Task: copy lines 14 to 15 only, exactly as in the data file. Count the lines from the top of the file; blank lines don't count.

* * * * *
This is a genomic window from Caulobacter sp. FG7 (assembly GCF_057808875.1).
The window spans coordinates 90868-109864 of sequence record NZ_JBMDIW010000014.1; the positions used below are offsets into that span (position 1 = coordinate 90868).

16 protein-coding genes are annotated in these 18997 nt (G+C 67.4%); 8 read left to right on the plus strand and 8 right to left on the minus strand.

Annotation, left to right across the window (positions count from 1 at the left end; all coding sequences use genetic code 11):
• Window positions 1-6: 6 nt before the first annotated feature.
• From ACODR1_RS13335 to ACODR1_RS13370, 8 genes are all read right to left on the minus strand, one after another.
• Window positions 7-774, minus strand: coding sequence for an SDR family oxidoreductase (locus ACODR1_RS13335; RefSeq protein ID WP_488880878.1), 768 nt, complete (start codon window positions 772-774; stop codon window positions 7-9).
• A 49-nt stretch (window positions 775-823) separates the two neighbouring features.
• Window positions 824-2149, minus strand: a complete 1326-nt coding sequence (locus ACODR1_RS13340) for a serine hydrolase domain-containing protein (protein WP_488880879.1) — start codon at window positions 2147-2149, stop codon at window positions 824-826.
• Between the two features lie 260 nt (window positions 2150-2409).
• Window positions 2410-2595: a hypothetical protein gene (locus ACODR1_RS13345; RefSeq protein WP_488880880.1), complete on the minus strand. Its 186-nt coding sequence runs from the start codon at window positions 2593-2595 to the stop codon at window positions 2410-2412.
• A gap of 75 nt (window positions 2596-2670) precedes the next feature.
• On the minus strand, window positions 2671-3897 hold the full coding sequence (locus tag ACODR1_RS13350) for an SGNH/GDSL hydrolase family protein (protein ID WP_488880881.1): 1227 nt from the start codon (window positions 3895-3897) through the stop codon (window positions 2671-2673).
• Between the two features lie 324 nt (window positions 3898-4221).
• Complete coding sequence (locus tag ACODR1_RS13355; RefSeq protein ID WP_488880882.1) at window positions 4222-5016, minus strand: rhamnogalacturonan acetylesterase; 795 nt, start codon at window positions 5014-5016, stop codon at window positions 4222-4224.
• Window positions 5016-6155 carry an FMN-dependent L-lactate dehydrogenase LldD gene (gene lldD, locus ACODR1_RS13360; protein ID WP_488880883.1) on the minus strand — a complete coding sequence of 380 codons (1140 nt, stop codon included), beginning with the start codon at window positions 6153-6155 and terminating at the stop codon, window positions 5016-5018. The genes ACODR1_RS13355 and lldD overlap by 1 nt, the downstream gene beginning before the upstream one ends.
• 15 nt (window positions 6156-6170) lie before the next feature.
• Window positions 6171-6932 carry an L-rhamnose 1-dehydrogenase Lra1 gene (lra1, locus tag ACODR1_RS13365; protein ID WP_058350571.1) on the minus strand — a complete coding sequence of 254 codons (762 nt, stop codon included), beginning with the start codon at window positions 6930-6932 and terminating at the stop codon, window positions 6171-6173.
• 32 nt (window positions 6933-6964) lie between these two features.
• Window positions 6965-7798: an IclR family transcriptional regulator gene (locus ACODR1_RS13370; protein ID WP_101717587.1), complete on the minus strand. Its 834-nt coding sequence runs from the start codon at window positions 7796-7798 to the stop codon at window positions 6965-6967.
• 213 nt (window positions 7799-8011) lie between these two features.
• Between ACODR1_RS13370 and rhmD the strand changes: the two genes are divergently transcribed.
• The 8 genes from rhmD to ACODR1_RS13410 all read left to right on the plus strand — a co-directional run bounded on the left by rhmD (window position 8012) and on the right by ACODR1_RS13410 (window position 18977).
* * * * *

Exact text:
• Between the two features lie 324 nt (window positions 3898-4221).
• Complete coding sequence (locus tag ACODR1_RS13355; RefSeq protein ID WP_488880882.1) at window positions 4222-5016, minus strand: rhamnogalacturonan acetylesterase; 795 nt, start codon at window positions 5014-5016, stop codon at window positions 4222-4224.